This planet just survived the death of its star

A giant gaseous planet orbiting a dead star provides a glimpse of the expected consequences of the disappearance of our Sun.

Astronomers have discovered the first confirmed planetary system that resembles the expected fate of our solar system, when the Sun reaches the end of its life in about five billion years.

The researchers detected the system using the WM Keck Observatory on Maunakea in Hawaiʻi; It consists of a Jupiter-like planet with a Jupiter-like orbit that revolves around a white dwarf star located near the center of our Milky Way.

"This test confirms that planets orbiting a sufficiently large distance can continue to exist after the death of their star"says Joshua Blackman, an astronomy postdoctoral researcher at the University of Tasmania (Australia) and lead author of the study.

"Since this system is an analog to our own solar system, it suggests that Jupiter and Saturn could survive the red giant phase of the Sun, when the Sun runs out of nuclear fuel and self-destructs."

The study is published in today's issue of the journal Nature.

"The future of the Earth may not be so rosy because it is much closer to the Sun," says co-author David Bennett, a senior research scientist at the University of Maryland and NASA's Goddard Space Flight Center.

"If humanity wanted to move to a moon of Jupiter or Saturn before the Sun fries the Earth during its red supergiant phase, we would continue to orbit the Sun, although we could not count on the Sun's heat as a white dwarf for long. time."

A white dwarf is what main sequence stars, like our Sun, become when they die. In the later stages of the stellar life cycle, a star burns all the hydrogen in its core and becomes a red giant star. Since these compact stellar corpses are small and no longer have the nuclear fuel necessary to radiate strongly, white dwarfs are very faint and difficult to detect.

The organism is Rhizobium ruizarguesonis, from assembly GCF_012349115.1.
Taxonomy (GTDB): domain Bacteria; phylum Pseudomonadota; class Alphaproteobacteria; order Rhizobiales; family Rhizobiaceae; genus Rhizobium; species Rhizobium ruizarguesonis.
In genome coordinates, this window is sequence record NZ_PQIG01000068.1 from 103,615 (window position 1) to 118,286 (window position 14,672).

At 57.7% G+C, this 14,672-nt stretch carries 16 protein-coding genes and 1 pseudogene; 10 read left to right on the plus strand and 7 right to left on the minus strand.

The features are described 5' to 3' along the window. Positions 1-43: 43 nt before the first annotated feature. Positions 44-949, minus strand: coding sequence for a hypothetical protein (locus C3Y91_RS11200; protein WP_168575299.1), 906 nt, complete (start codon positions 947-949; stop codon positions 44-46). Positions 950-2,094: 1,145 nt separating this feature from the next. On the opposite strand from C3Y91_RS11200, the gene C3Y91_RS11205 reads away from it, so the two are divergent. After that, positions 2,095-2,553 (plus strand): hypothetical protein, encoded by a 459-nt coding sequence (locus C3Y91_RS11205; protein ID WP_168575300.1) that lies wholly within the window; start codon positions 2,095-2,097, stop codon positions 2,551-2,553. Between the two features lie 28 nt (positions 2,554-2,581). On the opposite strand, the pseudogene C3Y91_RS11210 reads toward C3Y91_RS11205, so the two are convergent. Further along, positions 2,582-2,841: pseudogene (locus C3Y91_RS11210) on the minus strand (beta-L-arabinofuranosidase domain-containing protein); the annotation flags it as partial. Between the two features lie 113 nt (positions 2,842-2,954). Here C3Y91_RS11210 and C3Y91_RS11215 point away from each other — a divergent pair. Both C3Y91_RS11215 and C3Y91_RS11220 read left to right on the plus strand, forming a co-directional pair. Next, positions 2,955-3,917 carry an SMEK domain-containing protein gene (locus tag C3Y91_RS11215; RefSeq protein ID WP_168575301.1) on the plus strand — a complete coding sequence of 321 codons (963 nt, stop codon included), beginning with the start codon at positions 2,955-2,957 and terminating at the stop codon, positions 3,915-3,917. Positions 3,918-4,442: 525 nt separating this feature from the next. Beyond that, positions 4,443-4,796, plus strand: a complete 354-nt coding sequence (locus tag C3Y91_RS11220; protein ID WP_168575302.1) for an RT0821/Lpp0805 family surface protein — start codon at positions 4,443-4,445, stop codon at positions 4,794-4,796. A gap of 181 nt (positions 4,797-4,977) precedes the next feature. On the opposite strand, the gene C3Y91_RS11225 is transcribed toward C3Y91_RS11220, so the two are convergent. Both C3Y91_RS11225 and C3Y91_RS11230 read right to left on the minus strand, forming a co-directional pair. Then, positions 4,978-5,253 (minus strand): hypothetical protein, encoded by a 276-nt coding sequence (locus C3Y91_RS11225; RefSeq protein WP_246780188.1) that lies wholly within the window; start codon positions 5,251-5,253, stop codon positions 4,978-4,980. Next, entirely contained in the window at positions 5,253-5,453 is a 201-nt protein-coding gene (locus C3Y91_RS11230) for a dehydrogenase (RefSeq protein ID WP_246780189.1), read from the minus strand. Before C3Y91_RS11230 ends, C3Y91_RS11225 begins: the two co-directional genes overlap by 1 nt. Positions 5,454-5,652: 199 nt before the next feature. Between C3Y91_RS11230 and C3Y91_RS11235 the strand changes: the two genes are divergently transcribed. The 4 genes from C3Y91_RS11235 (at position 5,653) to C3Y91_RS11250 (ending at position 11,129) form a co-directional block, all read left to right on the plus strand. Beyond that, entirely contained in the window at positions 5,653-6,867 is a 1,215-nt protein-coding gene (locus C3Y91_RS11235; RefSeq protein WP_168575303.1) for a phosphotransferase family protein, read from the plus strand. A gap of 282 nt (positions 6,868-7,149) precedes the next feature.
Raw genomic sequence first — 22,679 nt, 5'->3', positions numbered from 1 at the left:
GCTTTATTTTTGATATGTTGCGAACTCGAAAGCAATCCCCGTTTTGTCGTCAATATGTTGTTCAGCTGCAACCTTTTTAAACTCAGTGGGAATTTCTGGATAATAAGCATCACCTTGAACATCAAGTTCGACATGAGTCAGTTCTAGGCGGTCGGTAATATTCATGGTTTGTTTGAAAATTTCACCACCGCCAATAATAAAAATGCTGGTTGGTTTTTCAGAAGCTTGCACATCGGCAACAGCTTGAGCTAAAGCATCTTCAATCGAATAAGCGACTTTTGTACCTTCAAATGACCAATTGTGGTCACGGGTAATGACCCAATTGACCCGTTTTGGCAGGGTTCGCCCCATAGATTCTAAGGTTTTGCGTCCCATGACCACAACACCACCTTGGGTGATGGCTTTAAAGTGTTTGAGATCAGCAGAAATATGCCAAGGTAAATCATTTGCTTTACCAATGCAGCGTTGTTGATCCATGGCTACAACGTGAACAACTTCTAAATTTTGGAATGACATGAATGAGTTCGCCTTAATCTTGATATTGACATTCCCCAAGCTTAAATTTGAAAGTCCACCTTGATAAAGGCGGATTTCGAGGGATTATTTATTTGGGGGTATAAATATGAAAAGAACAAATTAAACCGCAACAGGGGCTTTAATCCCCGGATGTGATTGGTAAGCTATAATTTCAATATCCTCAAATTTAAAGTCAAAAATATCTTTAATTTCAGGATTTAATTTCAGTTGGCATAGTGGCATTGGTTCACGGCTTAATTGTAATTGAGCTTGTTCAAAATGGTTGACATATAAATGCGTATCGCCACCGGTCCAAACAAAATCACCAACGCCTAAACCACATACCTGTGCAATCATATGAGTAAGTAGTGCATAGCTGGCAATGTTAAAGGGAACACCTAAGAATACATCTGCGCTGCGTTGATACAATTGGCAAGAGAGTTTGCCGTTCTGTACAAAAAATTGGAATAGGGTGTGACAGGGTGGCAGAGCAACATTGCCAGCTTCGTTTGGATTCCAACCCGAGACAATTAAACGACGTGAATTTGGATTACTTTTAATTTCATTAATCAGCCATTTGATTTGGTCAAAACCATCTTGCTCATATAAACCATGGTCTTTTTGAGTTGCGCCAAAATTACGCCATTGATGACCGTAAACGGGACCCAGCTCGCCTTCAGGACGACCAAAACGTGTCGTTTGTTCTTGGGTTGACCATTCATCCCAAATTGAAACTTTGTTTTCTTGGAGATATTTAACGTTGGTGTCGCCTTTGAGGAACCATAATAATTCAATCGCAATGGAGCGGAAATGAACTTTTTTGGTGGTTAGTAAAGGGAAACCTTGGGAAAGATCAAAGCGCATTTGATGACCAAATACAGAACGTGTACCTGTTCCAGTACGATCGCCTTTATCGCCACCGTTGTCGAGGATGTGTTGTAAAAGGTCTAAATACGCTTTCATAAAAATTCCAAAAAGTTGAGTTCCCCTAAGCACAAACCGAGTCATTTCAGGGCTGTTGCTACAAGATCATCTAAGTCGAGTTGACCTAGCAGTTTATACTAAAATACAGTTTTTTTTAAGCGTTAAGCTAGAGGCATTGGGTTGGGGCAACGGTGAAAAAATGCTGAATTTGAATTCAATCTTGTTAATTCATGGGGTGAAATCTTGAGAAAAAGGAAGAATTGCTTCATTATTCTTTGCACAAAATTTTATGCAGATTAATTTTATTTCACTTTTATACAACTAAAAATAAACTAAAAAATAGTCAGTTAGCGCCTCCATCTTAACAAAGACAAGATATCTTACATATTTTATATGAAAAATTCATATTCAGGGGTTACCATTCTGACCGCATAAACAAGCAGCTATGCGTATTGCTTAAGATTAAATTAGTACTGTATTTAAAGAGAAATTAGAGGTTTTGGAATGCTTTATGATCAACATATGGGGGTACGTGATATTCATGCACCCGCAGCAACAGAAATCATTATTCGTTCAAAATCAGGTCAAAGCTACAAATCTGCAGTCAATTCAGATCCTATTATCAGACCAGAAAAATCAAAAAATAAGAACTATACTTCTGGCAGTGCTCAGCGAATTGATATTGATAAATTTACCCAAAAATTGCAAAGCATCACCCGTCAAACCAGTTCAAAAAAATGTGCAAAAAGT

High-resolution near-infrared images obtained with the Keck Observatory's laser guide star adaptive optics system , along with its Near Infrared Camera ( NIRC2 ), reveal that the newly discovered white dwarf has 60 percent of the mass of the Sun and that its surviving exoplanet is a giant gas world with 40 percent more mass than Jupiter.

The team discovered the planet using a technique called gravitational microlensing, which occurs when a star near Earth momentarily aligns itself with another farther away. This creates a phenomenon in which the gravity of the foreground star acts like a lens and magnifies the light from the background star. If there is a planet orbiting the nearest star, the magnified light is temporarily warped as the planet buzzes past.   

Strangely, when the team tried to search for the planet's host star, they unexpectedly discovered that the light from the star was not bright enough to be an ordinary main sequence star. The data also ruled out the possibility that a brown dwarf star was the host.

"We have also been able to rule out the possibility of a neutron star or a black hole as a host. This means that the planet orbits a dead star, a white dwarf ," says co-author Jean-Philippe Beaulieu, Warren Professor of the Chair. Astrophysicist at the University of Tasmania and director of CNRS research at the Paris Institute of Astrophysics. 

"It offers a vision of what our solar system will be like after the disappearance of the Earth, hit by the cataclysm of our Sun."

"It's wonderful to see today an example of the kind of science that Keck will do en masse when Roman begins his mission."

"It's wonderful to see today an example of the kind of science that Keck will do en masse when Roman begins his mission." 

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